When the trees themselves rose up, they knew that it would never end.
From somewhere deep in the forests, out from the ancient heart which had long been held as sacred, some befoulment for every living thing had sprung forth. It wasn't clear whether it spread through spores, or in the water, or if even the air itself was tainted with some kind of vapor. All that was known was anything afflicted could and would turn eventually, violent and guided by misintent even as its body rapidly decayed into a new source of corruption- a bloated, festering new beachhead in a war which the folk of the forest were losing. For the first time, they turned to the outside world for assistance.
Through their nascent arts of diplomacy, or through theft and deception, they obtained the arts of metallurgy. They had known and used fire, but this new hell called for greater and hotter infernos than they had ever conceived of before. With long-handled axes and saws backed by hedges of cruel-tipped tridents, spears, and man-catchers, the beleaguered survivors turned back inward at last. The groaning of wood and gnashing of teeth was drowned out by the clash of iron and the crackling of flames. The land was hewed, chopped, torn and picked at until nothing remained standing on legs or roots. The first cleansing fire was said to last six hundred nights.
Back and back they pushed the evil presence, paying for every mile with blood, sweat, and the agonized screams of the burning ringing in every pair of ears. They grew controlled and disciplined in their new craft of war, carving swaths through the blasted hinterlands and setting controlled fires which could be shaped as precisely as their old and beloved woodwork once was. For reasons which only the oldest of them know, but which they are loathe to explain, a standstill was finally reached, far beyond the wooded frontier where corruption had not yet taken root.
In their current incarnation, the Longfolk are dour and relentless in their duty. Their arms and legs stretched over time and with each birth, giving greater reach to their long, hacking weapons and longer pull to their meters-high bows with arrows like spears. The ash of a clean fire is the most adornment a typical one of their number wears, caked upon their skin until their long and gaunt bodies look ashen white, grey, or the same bluish color which haunts the dreams of so many homesteaders outside of the Axebite. It is not lost on them that they now resemble the violent and walking trees which they must ruthlessly cull, and some see it as the burden of their sins, heaped up over the ages like so many bodies on a pyre.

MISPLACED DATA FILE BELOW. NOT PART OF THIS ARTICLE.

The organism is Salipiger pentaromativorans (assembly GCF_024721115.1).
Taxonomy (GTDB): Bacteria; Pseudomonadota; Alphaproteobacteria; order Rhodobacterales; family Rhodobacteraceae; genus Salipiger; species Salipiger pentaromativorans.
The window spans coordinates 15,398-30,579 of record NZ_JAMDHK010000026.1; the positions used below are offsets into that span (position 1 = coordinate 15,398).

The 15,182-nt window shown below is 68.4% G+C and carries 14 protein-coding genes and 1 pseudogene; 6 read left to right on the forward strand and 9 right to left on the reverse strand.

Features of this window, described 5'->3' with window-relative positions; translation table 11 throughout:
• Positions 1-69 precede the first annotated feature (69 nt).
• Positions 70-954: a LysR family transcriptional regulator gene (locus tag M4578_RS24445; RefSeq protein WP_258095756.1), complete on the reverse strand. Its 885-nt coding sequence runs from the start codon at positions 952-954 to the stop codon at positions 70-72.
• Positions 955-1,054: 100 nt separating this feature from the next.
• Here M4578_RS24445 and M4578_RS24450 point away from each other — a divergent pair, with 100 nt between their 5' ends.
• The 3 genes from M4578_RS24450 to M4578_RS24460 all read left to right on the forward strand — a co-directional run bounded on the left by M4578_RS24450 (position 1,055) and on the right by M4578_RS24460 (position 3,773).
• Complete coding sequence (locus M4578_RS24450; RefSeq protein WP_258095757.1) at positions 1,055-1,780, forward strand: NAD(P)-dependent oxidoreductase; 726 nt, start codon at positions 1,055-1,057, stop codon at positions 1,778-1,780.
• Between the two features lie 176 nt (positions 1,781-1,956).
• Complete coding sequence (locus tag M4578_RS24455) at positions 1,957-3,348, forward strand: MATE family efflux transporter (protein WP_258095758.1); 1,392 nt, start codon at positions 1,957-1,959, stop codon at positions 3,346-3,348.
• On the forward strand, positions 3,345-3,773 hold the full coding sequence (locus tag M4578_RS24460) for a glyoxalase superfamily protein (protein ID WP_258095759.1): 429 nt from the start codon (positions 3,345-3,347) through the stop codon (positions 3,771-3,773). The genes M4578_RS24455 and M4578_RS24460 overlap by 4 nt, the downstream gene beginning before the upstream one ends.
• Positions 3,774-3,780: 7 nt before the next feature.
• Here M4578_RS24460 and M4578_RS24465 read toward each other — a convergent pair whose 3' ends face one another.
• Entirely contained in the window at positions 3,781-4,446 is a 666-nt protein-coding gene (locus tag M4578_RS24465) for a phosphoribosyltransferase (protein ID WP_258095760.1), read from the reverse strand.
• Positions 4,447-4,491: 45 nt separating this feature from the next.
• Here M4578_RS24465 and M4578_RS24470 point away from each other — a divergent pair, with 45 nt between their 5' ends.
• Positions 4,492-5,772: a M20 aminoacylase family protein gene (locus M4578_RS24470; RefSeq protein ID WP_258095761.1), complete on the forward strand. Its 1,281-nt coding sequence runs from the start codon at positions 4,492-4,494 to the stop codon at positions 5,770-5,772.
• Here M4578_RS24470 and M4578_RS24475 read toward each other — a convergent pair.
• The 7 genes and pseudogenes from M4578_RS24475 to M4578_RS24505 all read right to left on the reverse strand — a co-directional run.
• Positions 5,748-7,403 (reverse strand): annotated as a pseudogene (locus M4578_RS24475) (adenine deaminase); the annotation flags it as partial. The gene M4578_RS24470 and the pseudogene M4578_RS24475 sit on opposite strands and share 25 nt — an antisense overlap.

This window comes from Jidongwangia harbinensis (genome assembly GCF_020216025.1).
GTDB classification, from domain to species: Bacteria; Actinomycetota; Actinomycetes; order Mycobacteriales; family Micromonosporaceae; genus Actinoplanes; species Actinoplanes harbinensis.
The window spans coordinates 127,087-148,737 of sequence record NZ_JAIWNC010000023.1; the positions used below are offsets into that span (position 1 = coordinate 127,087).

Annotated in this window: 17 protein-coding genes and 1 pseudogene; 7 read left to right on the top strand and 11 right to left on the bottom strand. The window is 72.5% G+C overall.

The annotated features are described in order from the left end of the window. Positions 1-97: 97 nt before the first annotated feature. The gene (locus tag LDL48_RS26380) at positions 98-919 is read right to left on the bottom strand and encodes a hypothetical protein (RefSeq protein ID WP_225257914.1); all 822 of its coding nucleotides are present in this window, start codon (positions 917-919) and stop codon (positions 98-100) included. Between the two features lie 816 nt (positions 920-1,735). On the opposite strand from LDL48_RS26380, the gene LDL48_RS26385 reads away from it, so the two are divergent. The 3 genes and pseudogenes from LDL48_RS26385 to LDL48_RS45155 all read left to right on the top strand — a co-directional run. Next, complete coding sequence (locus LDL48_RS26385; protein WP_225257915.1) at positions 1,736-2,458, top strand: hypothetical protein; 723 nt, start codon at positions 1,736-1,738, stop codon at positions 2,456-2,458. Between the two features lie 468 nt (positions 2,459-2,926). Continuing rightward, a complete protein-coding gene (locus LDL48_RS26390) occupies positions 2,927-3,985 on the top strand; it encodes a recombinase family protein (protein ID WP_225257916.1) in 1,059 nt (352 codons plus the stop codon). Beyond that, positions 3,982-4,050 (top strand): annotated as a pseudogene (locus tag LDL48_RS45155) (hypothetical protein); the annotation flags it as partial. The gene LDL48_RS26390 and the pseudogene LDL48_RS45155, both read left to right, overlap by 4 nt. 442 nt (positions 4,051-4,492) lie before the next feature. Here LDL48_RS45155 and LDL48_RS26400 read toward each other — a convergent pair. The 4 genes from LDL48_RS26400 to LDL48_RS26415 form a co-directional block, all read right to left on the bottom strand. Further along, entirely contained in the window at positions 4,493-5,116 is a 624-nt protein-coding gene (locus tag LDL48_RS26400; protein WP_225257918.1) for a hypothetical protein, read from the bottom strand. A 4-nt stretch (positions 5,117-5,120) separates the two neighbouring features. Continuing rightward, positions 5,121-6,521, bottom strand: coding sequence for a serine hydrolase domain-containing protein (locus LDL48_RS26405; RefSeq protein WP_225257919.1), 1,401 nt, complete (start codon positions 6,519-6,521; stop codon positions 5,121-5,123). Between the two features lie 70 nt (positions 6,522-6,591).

The world has gone on without them, leaving little evidence of its former dealings with them save for the moldering archives of a few long-gone kingdoms. The tongues of men changed overnight, it seemed to the Longfolk, until their sparse ventures out into the land beyond the forest were met with babbling gibberish and complete, mutual misunderstanding. But even bereft of allies, they continue their ceaseless vigil within and without, preventing the corruption from breaking out and keeping the hapless children from beyond the woods from becoming carriers of the blight.
If ever a single mote of rot were to escape, they fear what damage it would do.
They fear what measures they would have to take.